Moisture sensors for microcontrollers - how does it work?
A short definition in advance: Humidity refers to the degree of water content of a certain test object. Admittedly, this sounds relatively boring at first, but on closer inspection it is an incredibly exciting topic, because we encounter moisture in many places in our daily environment.
Moisture sensors help us to determine this level of moisture and thus derive measures. So far, this is actually quite logical, but what does it mean exactly?
Let's take a look at two examples: While too moist firewood annoys us in winter, we are happy in summer when the soil of our beloved houseplants is sufficiently watered. In both cases, moisture sensors help us to achieve the desired level of moisture.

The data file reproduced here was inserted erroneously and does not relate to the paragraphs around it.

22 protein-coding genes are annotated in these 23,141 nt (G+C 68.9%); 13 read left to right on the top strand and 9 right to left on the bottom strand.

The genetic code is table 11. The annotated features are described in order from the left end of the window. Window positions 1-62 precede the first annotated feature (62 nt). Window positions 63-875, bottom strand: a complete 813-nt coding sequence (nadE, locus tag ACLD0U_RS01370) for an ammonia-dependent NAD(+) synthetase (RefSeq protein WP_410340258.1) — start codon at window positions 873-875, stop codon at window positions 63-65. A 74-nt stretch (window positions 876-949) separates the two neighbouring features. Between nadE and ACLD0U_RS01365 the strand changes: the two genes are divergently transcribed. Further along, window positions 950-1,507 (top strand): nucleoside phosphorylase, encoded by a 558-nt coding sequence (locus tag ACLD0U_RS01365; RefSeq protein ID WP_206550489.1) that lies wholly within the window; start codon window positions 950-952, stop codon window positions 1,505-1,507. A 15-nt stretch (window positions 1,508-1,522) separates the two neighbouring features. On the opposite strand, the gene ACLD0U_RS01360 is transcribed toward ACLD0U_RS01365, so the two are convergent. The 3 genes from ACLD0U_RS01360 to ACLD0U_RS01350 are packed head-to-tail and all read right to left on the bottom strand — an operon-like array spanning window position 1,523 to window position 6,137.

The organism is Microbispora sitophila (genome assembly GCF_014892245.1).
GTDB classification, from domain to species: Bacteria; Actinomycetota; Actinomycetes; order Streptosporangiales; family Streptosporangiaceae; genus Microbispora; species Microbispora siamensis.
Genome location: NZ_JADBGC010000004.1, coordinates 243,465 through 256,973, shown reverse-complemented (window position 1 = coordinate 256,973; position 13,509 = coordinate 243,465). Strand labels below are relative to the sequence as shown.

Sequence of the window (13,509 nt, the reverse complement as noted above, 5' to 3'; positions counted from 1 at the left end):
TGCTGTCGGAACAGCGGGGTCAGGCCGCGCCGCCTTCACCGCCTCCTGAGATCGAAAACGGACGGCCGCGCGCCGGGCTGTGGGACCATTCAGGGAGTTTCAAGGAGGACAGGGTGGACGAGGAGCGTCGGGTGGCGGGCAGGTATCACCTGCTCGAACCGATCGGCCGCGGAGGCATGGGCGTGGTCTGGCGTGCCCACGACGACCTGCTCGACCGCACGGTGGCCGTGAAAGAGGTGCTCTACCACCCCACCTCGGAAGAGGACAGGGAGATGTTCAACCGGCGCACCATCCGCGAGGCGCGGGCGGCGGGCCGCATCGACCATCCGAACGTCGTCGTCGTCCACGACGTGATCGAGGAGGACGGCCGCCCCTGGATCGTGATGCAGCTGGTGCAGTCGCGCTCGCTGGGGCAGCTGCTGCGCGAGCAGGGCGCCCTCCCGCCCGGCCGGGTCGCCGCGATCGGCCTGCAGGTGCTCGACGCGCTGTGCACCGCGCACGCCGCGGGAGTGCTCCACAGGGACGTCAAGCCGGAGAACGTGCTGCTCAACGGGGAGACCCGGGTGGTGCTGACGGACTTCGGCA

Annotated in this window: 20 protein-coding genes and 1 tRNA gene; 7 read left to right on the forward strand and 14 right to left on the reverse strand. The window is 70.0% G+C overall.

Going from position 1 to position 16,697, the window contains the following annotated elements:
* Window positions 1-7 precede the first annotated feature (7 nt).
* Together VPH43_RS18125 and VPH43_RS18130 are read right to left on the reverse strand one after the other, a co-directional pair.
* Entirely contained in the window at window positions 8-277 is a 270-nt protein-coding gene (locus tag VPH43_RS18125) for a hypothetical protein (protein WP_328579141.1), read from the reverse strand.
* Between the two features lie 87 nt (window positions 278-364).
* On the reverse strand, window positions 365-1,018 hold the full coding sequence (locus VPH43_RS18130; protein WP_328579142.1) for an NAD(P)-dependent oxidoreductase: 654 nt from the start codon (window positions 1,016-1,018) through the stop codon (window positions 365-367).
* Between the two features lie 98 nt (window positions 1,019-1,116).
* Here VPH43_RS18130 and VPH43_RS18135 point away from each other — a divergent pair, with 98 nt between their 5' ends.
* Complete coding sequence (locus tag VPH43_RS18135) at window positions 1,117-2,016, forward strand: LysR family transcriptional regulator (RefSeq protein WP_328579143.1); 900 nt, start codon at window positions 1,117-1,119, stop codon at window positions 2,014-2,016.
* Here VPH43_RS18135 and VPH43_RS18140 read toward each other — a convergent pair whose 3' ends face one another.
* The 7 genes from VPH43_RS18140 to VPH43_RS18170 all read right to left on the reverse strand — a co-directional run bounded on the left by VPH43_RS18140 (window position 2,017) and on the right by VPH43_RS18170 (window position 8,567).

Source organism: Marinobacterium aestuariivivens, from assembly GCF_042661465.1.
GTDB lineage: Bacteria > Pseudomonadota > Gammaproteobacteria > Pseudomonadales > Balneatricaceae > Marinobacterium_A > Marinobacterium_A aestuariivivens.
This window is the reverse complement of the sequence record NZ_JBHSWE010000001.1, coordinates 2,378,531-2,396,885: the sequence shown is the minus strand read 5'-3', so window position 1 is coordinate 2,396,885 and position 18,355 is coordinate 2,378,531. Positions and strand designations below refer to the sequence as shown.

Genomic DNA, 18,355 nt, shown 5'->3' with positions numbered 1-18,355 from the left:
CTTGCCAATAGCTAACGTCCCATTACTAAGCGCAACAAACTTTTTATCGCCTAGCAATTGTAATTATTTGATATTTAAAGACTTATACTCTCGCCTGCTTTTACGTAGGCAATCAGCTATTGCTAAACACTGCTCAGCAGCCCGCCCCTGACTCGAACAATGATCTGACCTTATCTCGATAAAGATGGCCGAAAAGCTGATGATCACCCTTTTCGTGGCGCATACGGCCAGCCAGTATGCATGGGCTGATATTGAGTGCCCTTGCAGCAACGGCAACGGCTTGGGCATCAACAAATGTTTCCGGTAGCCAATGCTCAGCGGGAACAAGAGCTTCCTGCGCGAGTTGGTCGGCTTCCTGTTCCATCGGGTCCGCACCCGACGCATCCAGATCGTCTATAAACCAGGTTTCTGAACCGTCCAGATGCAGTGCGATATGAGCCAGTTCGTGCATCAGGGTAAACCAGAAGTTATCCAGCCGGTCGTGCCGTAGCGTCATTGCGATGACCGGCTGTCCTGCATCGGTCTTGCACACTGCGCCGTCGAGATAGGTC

The best-known measuring principle here is probably capacitive humidity measurement. Here, the conductivity of the dielectric (a non-conductor) located between two measuring rods is determined by reading the change in the electric field. The capacitive humidity measurement is therefore a relative humidity measurement.
Practical tip for using humidity sensors with Arduino microcontrollers
With single board computers like the Arduino UNO or the ESP32 you can build relatively easy and cheap electronic circuits that are used to monitor the humidity level. The selected sensor supplies measured values to the microcontroller at time intervals. These measured values are then output on a display (such as the OLED SD1306) or used to stop the water supply, for example, as part of an automated greenhouse. There are no limits to your ideas!